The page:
Paul Jay

But there are television channels owned by oligarchs who are really promoting this, right. It’s not just the random guy.

Denys Gorbach

They were promoting what? And at what point? There were television channels during the course of this protest, during the weeks that they lasted, that rearranged their politics towards supporting or at least covering this protest. Yes, that is so. But I’m speaking about this very short and decisive moment when the mood changed from, okay, surely we all support the protesters, and we want the opposition to prevail. Now that opposition seems to have prevailed with these accords, everything seems to be fine. Afterwards, this all suddenly changes into, yeah, let’s take Yanukovych down. Let’s just get killed and killed and blah, blah, blah. This is not something that was a supported institution, explicitly or implicitly, by way of propaganda on the T.V.. This was not the case. Then afterwards, after the change of power, the T.V. and everyone else adjusted themselves.

Paul Jay

And after the change of government, there’s a lot of suppression of pro-Russian forces, right?

Denys Gorbach

Yes, there is this conflict. There is this government in Kyiv which takes the place of the President that has fled the country. It is all very unclear, legally. You call it a coup. Yeah, it can be called that. You can also call it a revolution. It is more pleasant sounding, but basically, this relates to the same events if you are a lawyer. So there is this climate of uncertainty and genuine fear in the South and Eastern regions, which is opportunistically, certainly exploited by Russia on the one hand, which heats up the situation, but also by a part of Ukraine and oligarchs who in this protest see this as an opportunity to negotiate for a big piece of the pie in the new political configuration.

Paul Jay

So let’s get back to the present day, and we’re going to talk another time and do more history. If I understand correctly, you’re arguing no to NATO and no to Russia, that there should be an independent Ukraine, and you’re part of a socialist website. Your vision is an independent socialist Ukraine if I have it right. What was your ability to organize in Ukraine? To what extent? Either from Zelenskyy and government forces and/or the far right. To what extent was the Left targeted prior to the invasion?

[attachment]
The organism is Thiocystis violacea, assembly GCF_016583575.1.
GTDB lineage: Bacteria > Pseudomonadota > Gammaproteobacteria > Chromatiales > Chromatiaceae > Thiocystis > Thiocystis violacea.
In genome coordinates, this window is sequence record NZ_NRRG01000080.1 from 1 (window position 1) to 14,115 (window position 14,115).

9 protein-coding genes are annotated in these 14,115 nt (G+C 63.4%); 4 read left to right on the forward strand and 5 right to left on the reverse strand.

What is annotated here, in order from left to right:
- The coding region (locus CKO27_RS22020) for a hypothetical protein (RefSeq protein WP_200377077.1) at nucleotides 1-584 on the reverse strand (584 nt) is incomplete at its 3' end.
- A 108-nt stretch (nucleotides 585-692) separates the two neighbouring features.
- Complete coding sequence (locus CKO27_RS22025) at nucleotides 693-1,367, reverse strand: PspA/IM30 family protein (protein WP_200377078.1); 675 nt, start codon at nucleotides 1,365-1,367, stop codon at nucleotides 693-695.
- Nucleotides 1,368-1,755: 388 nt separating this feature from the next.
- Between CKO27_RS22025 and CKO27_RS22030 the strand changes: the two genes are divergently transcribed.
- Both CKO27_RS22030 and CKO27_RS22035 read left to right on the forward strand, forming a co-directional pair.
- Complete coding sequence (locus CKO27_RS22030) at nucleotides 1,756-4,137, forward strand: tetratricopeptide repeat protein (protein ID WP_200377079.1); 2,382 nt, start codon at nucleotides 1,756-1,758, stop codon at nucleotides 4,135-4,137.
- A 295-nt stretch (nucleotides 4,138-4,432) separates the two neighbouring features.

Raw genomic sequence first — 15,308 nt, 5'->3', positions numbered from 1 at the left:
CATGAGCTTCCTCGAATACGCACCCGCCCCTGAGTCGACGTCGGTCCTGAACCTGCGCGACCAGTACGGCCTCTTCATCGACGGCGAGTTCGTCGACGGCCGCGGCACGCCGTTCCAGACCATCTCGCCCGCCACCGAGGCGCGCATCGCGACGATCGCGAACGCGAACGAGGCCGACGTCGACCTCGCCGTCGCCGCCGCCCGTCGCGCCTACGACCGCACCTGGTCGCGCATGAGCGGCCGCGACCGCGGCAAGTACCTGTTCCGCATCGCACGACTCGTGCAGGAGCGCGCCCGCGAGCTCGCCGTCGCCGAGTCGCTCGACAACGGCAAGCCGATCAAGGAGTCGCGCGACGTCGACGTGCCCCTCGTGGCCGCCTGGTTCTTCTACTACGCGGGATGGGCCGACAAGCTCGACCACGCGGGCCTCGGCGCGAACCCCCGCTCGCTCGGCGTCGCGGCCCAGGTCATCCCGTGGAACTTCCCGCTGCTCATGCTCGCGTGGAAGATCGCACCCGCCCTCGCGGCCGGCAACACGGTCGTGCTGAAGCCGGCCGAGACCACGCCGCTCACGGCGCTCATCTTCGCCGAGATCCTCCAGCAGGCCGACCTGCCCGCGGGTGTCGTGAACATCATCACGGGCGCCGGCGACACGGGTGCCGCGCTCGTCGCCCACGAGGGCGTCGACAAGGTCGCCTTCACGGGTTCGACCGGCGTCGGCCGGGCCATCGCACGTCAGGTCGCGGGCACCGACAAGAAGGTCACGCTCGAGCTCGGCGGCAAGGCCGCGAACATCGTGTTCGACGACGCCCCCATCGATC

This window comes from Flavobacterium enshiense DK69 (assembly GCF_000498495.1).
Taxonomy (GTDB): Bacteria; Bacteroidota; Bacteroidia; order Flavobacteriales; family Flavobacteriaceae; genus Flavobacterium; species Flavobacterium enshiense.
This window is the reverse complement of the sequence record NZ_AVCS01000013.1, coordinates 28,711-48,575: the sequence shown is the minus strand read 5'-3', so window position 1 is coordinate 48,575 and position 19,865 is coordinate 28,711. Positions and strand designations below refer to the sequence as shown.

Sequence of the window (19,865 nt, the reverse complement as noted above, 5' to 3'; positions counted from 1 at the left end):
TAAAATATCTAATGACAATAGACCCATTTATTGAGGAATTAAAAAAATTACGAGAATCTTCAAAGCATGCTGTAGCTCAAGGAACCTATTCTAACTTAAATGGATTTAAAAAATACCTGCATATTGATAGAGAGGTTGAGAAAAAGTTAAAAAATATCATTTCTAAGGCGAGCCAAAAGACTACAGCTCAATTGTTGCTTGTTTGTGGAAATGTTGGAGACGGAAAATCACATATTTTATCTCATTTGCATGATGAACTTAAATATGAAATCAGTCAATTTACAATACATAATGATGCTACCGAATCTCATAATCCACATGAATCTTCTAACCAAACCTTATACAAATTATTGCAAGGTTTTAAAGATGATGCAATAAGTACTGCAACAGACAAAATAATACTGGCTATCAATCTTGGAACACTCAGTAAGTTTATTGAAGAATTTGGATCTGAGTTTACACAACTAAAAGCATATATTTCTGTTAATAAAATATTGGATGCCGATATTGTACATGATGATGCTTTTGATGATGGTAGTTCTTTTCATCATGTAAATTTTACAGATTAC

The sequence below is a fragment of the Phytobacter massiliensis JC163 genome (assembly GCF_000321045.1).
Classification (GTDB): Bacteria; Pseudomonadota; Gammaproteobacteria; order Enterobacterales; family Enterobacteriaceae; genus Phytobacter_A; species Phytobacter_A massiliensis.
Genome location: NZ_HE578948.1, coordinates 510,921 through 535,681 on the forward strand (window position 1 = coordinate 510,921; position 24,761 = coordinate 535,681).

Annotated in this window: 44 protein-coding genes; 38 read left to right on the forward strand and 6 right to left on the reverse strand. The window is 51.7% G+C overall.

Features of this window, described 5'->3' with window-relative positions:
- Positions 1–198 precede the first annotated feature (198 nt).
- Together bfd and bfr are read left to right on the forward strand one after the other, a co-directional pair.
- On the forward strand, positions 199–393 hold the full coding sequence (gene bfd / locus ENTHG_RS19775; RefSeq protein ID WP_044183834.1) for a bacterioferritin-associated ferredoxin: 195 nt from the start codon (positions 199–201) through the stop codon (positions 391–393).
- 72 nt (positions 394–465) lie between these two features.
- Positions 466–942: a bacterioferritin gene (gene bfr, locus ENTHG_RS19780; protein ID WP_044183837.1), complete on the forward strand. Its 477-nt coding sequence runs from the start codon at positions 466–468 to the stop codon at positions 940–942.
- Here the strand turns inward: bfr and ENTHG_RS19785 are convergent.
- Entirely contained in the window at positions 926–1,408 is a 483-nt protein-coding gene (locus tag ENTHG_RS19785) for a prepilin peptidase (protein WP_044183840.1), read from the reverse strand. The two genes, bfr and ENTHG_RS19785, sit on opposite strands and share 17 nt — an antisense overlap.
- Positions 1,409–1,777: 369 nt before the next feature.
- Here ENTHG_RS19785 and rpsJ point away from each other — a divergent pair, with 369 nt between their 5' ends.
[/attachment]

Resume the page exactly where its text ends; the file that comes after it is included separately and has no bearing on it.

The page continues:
Denys Gorbach

It was not targeted as a political agent simply because it is too weak, the Left in Ukraine. So starting from these events in 2014, the Left, at that point, lived through an enormous split from the Russian Left, by the way. So Ukrainian crisis managed to split the Left in both countries.

Paul Jay

What was the nature of the split in Ukraine?

Denys Gorbach

Which part of the conflict to support? There was a Left who saw the chance to promote their agenda in Maidan, who tried to align their socialist agenda with the demands of the EuroMaidan protesters. There was the Left who did the diametrically opposite thing, who joined the protesters in Odesa, in Kharkiv, in Donetsk, hoping that there would be a political opening for them in the new regimes in the separatist republics.

Paul Jay

In Eastern Ukraine, which much of the Russians Left supported them.

Denys Gorbach

In Russia, there was also a split. I don’t know which one was the larger part of that. But yes, certainly that was an important part, maybe the larger part of the Russian Left that went for the support of Ukrainian separatism, basically for the support of their own government. In hopes that this is some kind of working-class uprising, for the simple fact that red flags were tolerated in one place and not tolerated in the other place. So this was already enough for some people to make their decision.

Paul Jay

Well, let’s end with this. However, one analyzes this, and I’m talking now about progressive people outside of Ukraine. Almost everybody agrees, either wholeheartedly or halfheartedly, that this invasion is illegal. These laws about respecting the sovereignty and territorial integrity, at least as far as I am concerned, are not there primarily to defend the government and elites of these countries. It’s to defend the populations of these countries from being slaughtered. The law is very clear. The U.N. [United Nations] charter is very clear. You do not invade unless your country is under imminent threat.

While I don’t think in terms of scale, there’s any comparison between what Russia has done in Ukraine and what the United States did in Iraq. There’s no comparison since World War II, and even if you include the fire bombings of Japan and the nuclear bombings of Tokyo, Nagasaki and Hiroshima, there’s no comparison that the largest, greatest war criminal on the planet has been the United States. It has to be seen. It’s not a devil. It’s just the dominating force of global capitalism. And when you’re the dominator of global capitalism, you think you can do whatever the hell you want.